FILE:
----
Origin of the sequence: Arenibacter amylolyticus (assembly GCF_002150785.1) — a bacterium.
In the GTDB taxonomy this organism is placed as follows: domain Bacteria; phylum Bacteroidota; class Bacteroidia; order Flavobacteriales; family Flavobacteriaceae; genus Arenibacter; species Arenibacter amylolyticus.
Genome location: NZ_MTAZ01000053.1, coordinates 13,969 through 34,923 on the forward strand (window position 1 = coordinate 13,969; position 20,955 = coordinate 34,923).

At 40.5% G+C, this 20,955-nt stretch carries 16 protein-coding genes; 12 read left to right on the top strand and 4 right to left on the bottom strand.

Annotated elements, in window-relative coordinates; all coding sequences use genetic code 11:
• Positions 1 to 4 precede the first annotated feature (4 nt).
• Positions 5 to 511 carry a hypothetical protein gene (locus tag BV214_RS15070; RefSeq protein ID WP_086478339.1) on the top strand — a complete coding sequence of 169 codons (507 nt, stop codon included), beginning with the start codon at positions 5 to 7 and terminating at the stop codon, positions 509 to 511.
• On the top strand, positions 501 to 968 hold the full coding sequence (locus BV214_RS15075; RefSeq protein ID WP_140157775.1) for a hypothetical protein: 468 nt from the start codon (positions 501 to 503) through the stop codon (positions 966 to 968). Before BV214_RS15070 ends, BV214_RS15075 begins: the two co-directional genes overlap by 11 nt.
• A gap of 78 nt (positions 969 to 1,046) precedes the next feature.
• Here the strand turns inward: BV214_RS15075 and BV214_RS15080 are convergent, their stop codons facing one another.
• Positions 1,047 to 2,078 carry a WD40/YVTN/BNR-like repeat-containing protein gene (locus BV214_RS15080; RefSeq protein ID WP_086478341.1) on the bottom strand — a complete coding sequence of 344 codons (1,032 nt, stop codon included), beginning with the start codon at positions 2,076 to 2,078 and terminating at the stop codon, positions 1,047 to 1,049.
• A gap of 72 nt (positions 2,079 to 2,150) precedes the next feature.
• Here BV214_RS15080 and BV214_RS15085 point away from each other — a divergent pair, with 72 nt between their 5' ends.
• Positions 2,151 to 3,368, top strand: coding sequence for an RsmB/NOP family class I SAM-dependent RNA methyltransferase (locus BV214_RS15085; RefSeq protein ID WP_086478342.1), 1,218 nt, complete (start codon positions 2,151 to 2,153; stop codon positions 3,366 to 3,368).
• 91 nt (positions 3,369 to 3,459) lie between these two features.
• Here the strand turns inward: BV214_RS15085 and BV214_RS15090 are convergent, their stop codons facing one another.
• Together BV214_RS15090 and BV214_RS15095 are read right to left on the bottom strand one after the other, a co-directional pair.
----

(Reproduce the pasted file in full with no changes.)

Origin of the sequence: Arenibacter amylolyticus (assembly GCF_002150785.1) — a bacterium.
In the GTDB taxonomy this organism is placed as follows: domain Bacteria; phylum Bacteroidota; class Bacteroidia; order Flavobacteriales; family Flavobacteriaceae; genus Arenibacter; species Arenibacter amylolyticus.
Genome location: NZ_MTAZ01000053.1, coordinates 13,969 through 34,923 on the forward strand (window position 1 = coordinate 13,969; position 20,955 = coordinate 34,923).

At 40.5% G+C, this 20,955-nt stretch carries 16 protein-coding genes; 12 read left to right on the top strand and 4 right to left on the bottom strand.

Annotated elements, in window-relative coordinates; all coding sequences use genetic code 11:
• Positions 1 to 4 precede the first annotated feature (4 nt).
• Positions 5 to 511 carry a hypothetical protein gene (locus tag BV214_RS15070; RefSeq protein ID WP_086478339.1) on the top strand — a complete coding sequence of 169 codons (507 nt, stop codon included), beginning with the start codon at positions 5 to 7 and terminating at the stop codon, positions 509 to 511.
• On the top strand, positions 501 to 968 hold the full coding sequence (locus BV214_RS15075; RefSeq protein ID WP_140157775.1) for a hypothetical protein: 468 nt from the start codon (positions 501 to 503) through the stop codon (positions 966 to 968). Before BV214_RS15070 ends, BV214_RS15075 begins: the two co-directional genes overlap by 11 nt.
• A gap of 78 nt (positions 969 to 1,046) precedes the next feature.
• Here the strand turns inward: BV214_RS15075 and BV214_RS15080 are convergent, their stop codons facing one another.
• Positions 1,047 to 2,078 carry a WD40/YVTN/BNR-like repeat-containing protein gene (locus BV214_RS15080; RefSeq protein ID WP_086478341.1) on the bottom strand — a complete coding sequence of 344 codons (1,032 nt, stop codon included), beginning with the start codon at positions 2,076 to 2,078 and terminating at the stop codon, positions 1,047 to 1,049.
• A gap of 72 nt (positions 2,079 to 2,150) precedes the next feature.
• Here BV214_RS15080 and BV214_RS15085 point away from each other — a divergent pair, with 72 nt between their 5' ends.
• Positions 2,151 to 3,368, top strand: coding sequence for an RsmB/NOP family class I SAM-dependent RNA methyltransferase (locus BV214_RS15085; RefSeq protein ID WP_086478342.1), 1,218 nt, complete (start codon positions 2,151 to 2,153; stop codon positions 3,366 to 3,368).
• 91 nt (positions 3,369 to 3,459) lie between these two features.
• Here the strand turns inward: BV214_RS15085 and BV214_RS15090 are convergent, their stop codons facing one another.
• Together BV214_RS15090 and BV214_RS15095 are read right to left on the bottom strand one after the other, a co-directional pair.